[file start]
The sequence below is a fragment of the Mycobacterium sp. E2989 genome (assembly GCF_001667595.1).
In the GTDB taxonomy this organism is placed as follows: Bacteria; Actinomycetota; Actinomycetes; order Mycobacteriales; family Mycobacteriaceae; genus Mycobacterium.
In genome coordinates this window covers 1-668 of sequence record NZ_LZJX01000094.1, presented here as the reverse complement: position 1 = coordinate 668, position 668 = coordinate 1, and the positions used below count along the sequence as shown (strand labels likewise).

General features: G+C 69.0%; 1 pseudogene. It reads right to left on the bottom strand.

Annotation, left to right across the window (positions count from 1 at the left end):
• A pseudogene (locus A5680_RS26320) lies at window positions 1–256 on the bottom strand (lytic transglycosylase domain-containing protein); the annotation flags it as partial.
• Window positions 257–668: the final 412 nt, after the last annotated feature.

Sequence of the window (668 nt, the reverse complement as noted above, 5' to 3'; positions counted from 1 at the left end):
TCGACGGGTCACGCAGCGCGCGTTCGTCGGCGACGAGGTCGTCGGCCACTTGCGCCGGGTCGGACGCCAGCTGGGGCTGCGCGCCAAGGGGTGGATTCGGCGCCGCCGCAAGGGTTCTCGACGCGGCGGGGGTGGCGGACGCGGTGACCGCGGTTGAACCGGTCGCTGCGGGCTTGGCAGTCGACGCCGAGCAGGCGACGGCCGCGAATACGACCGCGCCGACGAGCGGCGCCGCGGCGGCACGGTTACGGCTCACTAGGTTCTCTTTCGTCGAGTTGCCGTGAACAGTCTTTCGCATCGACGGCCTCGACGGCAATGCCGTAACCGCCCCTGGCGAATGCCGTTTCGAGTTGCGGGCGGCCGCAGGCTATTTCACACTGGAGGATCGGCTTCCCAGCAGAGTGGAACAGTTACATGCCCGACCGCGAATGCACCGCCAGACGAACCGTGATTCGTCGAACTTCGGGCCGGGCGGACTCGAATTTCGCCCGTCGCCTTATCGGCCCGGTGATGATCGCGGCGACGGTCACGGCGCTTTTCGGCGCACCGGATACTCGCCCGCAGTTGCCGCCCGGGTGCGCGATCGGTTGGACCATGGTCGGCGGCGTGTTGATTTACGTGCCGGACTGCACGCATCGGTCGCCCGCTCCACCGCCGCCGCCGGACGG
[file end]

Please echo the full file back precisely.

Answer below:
The sequence below is a fragment of the Mycobacterium sp. E2989 genome (assembly GCF_001667595.1).
In the GTDB taxonomy this organism is placed as follows: Bacteria; Actinomycetota; Actinomycetes; order Mycobacteriales; family Mycobacteriaceae; genus Mycobacterium.
In genome coordinates this window covers 1-668 of sequence record NZ_LZJX01000094.1, presented here as the reverse complement: position 1 = coordinate 668, position 668 = coordinate 1, and the positions used below count along the sequence as shown (strand labels likewise).

General features: G+C 69.0%; 1 pseudogene. It reads right to left on the bottom strand.

Annotation, left to right across the window (positions count from 1 at the left end):
• A pseudogene (locus A5680_RS26320) lies at window positions 1–256 on the bottom strand (lytic transglycosylase domain-containing protein); the annotation flags it as partial.
• Window positions 257–668: the final 412 nt, after the last annotated feature.

Sequence of the window (668 nt, the reverse complement as noted above, 5' to 3'; positions counted from 1 at the left end):
TCGACGGGTCACGCAGCGCGCGTTCGTCGGCGACGAGGTCGTCGGCCACTTGCGCCGGGTCGGACGCCAGCTGGGGCTGCGCGCCAAGGGGTGGATTCGGCGCCGCCGCAAGGGTTCTCGACGCGGCGGGGGTGGCGGACGCGGTGACCGCGGTTGAACCGGTCGCTGCGGGCTTGGCAGTCGACGCCGAGCAGGCGACGGCCGCGAATACGACCGCGCCGACGAGCGGCGCCGCGGCGGCACGGTTACGGCTCACTAGGTTCTCTTTCGTCGAGTTGCCGTGAACAGTCTTTCGCATCGACGGCCTCGACGGCAATGCCGTAACCGCCCCTGGCGAATGCCGTTTCGAGTTGCGGGCGGCCGCAGGCTATTTCACACTGGAGGATCGGCTTCCCAGCAGAGTGGAACAGTTACATGCCCGACCGCGAATGCACCGCCAGACGAACCGTGATTCGTCGAACTTCGGGCCGGGCGGACTCGAATTTCGCCCGTCGCCTTATCGGCCCGGTGATGATCGCGGCGACGGTCACGGCGCTTTTCGGCGCACCGGATACTCGCCCGCAGTTGCCGCCCGGGTGCGCGATCGGTTGGACCATGGTCGGCGGCGTGTTGATTTACGTGCCGGACTGCACGCATCGGTCGCCCGCTCCACCGCCGCCGCCGGACGG